Sunday, 26 March 2017

Alone and palely loitering

Nice to have something different in the trap the other night: a Pale Pinion, lured out of hibernation by the warmer weather - though, having said that, the nights are still pretty chilly. I am keeping my fingers crossed against untimely frost which could nip the Spring blossom, magnolias especially, which is cheering the world up so much at the moment.

The Pale and closely related Tawny Pinions are interesting moths in that they resist the urge to mate which is so extraordinarily powerful in most moths - within hours in the case species such as the Emperor moth. Instead, the pinions fly and nectar contentedly in October and November before squirreling themselves into cracks in the bark of trees and going to sleep until March.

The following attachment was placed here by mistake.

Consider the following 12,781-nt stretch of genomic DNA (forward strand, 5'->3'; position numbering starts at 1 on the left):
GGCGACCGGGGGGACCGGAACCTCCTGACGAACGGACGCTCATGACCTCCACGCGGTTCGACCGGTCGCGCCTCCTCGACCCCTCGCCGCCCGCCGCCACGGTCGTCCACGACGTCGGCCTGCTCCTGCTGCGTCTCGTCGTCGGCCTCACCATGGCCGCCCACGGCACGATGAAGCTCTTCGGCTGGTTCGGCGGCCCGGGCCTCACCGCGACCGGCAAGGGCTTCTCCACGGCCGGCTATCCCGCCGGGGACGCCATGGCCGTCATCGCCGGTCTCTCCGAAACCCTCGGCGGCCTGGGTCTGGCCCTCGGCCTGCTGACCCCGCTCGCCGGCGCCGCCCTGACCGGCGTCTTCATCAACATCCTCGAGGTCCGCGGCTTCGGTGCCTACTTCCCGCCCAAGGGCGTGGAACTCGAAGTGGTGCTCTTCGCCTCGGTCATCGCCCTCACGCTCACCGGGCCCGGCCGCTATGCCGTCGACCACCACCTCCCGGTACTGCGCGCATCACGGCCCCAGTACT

Then they re-emerge as this one has done, find a mate and start the cycle all over again. The unfaddy caterpillar feasts on ivy and bramble among many other plants before constructing a stout cocoon underground and beginning the process of changing into an adult moth.

Otherwise, the trap paid host to the brethren usual for this time of the year: the Clouded Drab shown, three Common Quakers and a March moth.

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